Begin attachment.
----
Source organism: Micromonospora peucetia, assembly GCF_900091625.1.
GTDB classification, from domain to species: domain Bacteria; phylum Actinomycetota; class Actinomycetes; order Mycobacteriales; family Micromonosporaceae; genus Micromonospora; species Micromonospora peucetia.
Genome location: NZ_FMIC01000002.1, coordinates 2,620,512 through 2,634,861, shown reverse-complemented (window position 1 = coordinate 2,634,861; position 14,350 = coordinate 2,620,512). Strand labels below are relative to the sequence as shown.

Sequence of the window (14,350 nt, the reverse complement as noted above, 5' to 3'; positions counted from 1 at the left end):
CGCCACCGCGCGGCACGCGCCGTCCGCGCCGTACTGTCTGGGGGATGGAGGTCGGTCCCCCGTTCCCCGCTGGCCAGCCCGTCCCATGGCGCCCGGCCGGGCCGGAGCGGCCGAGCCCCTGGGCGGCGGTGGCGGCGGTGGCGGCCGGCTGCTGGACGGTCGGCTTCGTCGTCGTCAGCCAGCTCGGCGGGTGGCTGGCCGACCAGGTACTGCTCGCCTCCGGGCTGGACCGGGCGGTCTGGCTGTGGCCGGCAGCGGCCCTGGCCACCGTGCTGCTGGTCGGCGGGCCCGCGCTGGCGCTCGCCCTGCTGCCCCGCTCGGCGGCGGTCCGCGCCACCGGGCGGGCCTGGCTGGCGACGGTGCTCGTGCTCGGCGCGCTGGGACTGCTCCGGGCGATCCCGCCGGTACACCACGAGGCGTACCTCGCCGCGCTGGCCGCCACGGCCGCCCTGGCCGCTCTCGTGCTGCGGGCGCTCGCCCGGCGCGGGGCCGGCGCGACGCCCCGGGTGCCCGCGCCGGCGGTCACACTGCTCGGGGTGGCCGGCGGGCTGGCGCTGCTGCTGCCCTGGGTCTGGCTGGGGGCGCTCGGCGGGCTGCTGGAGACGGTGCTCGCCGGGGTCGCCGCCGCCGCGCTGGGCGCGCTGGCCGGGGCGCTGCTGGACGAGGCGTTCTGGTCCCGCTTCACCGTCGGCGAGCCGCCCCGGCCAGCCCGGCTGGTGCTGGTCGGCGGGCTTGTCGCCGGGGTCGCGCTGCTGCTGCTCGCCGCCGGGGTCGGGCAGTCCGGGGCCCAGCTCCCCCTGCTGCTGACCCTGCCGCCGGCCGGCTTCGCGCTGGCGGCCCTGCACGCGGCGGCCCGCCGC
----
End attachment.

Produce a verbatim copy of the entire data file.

Source organism: Micromonospora peucetia, assembly GCF_900091625.1.
GTDB classification, from domain to species: domain Bacteria; phylum Actinomycetota; class Actinomycetes; order Mycobacteriales; family Micromonosporaceae; genus Micromonospora; species Micromonospora peucetia.
Genome location: NZ_FMIC01000002.1, coordinates 2,620,512 through 2,634,861, shown reverse-complemented (window position 1 = coordinate 2,634,861; position 14,350 = coordinate 2,620,512). Strand labels below are relative to the sequence as shown.

Sequence of the window (14,350 nt, the reverse complement as noted above, 5' to 3'; positions counted from 1 at the left end):
CGCCACCGCGCGGCACGCGCCGTCCGCGCCGTACTGTCTGGGGGATGGAGGTCGGTCCCCCGTTCCCCGCTGGCCAGCCCGTCCCATGGCGCCCGGCCGGGCCGGAGCGGCCGAGCCCCTGGGCGGCGGTGGCGGCGGTGGCGGCCGGCTGCTGGACGGTCGGCTTCGTCGTCGTCAGCCAGCTCGGCGGGTGGCTGGCCGACCAGGTACTGCTCGCCTCCGGGCTGGACCGGGCGGTCTGGCTGTGGCCGGCAGCGGCCCTGGCCACCGTGCTGCTGGTCGGCGGGCCCGCGCTGGCGCTCGCCCTGCTGCCCCGCTCGGCGGCGGTCCGCGCCACCGGGCGGGCCTGGCTGGCGACGGTGCTCGTGCTCGGCGCGCTGGGACTGCTCCGGGCGATCCCGCCGGTACACCACGAGGCGTACCTCGCCGCGCTGGCCGCCACGGCCGCCCTGGCCGCTCTCGTGCTGCGGGCGCTCGCCCGGCGCGGGGCCGGCGCGACGCCCCGGGTGCCCGCGCCGGCGGTCACACTGCTCGGGGTGGCCGGCGGGCTGGCGCTGCTGCTGCCCTGGGTCTGGCTGGGGGCGCTCGGCGGGCTGCTGGAGACGGTGCTCGCCGGGGTCGCCGCCGCCGCGCTGGGCGCGCTGGCCGGGGCGCTGCTGGACGAGGCGTTCTGGTCCCGCTTCACCGTCGGCGAGCCGCCCCGGCCAGCCCGGCTGGTGCTGGTCGGCGGGCTTGTCGCCGGGGTCGCGCTGCTGCTGCTCGCCGCCGGGGTCGGGCAGTCCGGGGCCCAGCTCCCCCTGCTGCTGACCCTGCCGCCGGCCGGCTTCGCGCTGGCGGCCCTGCACGCGGCGGCCCGCCGC